I must admit to some concern over eWorld's potential interface. First, it's based on America Online, which is great for novices, but stinks for experienced users. I'd like to be able to select more than one message in AOL's FlashMail window at a time (multiple selection, can you imagine!) so I could delete them more quickly. Alternately, if AOL would pay attention to almost every other email package available, not to mention the Finder, they might set something up whereby you could trash a message and have it deleted later. Either way, I'm sick of confirming every stupid action like sending or deleting a message. I'm surprised they let me click the mouse button without asking if I really wanted to click the mouse button, or even better, popping up a system-stopping modal dialog that tells me that I've clicked the mouse button in case I hadn't realized. I won't get into my other interface or speed gripes with AOL (it takes something like three seconds to open a new mail window on my 660AV when I'm off-line!), other than to mention the fact that there's no way to use a shortcut to navigate past a high level. When I post the announcement for TidBITS each week, it involves navigating manually through something like seven windows. AOL doesn't use proper buttons, so QuicKeys can't automate it well, and I don't trust the windows to stay in the same place enough to bet on a QuicKeys Click macro.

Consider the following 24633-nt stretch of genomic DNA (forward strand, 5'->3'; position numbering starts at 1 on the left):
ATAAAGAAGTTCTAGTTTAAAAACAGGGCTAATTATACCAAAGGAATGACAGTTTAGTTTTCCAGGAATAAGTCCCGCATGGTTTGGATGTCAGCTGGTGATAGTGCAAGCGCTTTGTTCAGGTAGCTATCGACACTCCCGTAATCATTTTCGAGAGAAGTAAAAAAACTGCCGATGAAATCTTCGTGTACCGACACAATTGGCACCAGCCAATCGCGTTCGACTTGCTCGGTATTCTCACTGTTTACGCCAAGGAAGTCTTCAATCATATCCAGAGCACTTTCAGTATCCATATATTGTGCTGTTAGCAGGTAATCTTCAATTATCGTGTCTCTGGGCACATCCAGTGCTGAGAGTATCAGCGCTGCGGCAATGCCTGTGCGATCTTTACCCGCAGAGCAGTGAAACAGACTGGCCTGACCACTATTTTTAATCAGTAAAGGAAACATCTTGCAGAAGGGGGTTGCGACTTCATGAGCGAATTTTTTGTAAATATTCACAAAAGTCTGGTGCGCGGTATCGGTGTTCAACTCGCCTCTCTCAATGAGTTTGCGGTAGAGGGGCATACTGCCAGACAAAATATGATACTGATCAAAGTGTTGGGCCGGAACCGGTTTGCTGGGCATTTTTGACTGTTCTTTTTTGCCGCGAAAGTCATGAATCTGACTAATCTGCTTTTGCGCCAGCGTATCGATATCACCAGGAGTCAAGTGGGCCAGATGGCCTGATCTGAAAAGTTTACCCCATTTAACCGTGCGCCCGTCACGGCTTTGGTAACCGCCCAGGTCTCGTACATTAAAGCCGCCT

Second, eWorld's proposed city metaphor is all fine and nice but must include shortcuts for avoiding the metaphor. In real life you must get in your car and drive to the newsstand to buy a paper, but wouldn't everyone prefer it if you could just teleport there? Shortcuts, shortcuts, shortcuts! Part of the reason I'm haranguing about this is that an online service like America Online or eWorld is a community, and as such, can only thrive with a variety of users. By over-simplifying the interface, these services alienate the experienced user. I have accounts on every major online service other than Prodigy and GEnie, and frankly, the only ones I participate in are the Internet, CompuServe-ZiffNet/Mac, and occasionally the local user group's FirstClass BBS. Cost is immaterial - the reason I avoid Delphi and BIX and AOL and AppleLink as a participant in discussions is that it's too much trouble to use their cryptic and poorly-designed interfaces. FirstClass has a few problems but is quite usable, CompuServe and ZiffNet/Mac become easily accessible via Navigator's admittedly odd interface, and on the Internet I can use any one of three excellent Usenet newsreaders, NewsWatcher, Nuntius, or InterNews, although in practice I stick with NewsWatcher.